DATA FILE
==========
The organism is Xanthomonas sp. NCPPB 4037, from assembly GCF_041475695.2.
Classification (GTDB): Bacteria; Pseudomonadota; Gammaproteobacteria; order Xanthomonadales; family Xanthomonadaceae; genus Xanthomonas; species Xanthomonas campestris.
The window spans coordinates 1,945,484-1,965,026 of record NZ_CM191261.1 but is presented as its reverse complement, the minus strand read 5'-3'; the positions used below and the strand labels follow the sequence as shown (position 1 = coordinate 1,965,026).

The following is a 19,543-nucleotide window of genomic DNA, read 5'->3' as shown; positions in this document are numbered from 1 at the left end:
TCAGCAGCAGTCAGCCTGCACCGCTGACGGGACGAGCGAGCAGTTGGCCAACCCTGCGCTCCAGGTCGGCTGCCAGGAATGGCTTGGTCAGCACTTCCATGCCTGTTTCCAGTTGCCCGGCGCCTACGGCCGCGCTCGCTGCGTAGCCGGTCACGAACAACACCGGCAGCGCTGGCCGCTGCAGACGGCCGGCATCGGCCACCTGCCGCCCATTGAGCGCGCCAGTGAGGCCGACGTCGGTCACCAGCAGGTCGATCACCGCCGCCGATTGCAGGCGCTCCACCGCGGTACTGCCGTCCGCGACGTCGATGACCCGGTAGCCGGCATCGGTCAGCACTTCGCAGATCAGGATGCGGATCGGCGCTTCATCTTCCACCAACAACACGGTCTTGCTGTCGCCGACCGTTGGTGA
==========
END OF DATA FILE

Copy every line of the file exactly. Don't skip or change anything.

The organism is Xanthomonas sp. NCPPB 4037, from assembly GCF_041475695.2.
Classification (GTDB): Bacteria; Pseudomonadota; Gammaproteobacteria; order Xanthomonadales; family Xanthomonadaceae; genus Xanthomonas; species Xanthomonas campestris.
The window spans coordinates 1,945,484-1,965,026 of record NZ_CM191261.1 but is presented as its reverse complement, the minus strand read 5'-3'; the positions used below and the strand labels follow the sequence as shown (position 1 = coordinate 1,965,026).

The following is a 19,543-nucleotide window of genomic DNA, read 5'->3' as shown; positions in this document are numbered from 1 at the left end:
TCAGCAGCAGTCAGCCTGCACCGCTGACGGGACGAGCGAGCAGTTGGCCAACCCTGCGCTCCAGGTCGGCTGCCAGGAATGGCTTGGTCAGCACTTCCATGCCTGTTTCCAGTTGCCCGGCGCCTACGGCCGCGCTCGCTGCGTAGCCGGTCACGAACAACACCGGCAGCGCTGGCCGCTGCAGACGGCCGGCATCGGCCACCTGCCGCCCATTGAGCGCGCCAGTGAGGCCGACGTCGGTCACCAGCAGGTCGATCACCGCCGCCGATTGCAGGCGCTCCACCGCGGTACTGCCGTCCGCGACGTCGATGACCCGGTAGCCGGCATCGGTCAGCACTTCGCAGATCAGGATGCGGATCGGCGCTTCATCTTCCACCAACAACACGGTCTTGCTGTCGCCGACCGTTGGTGA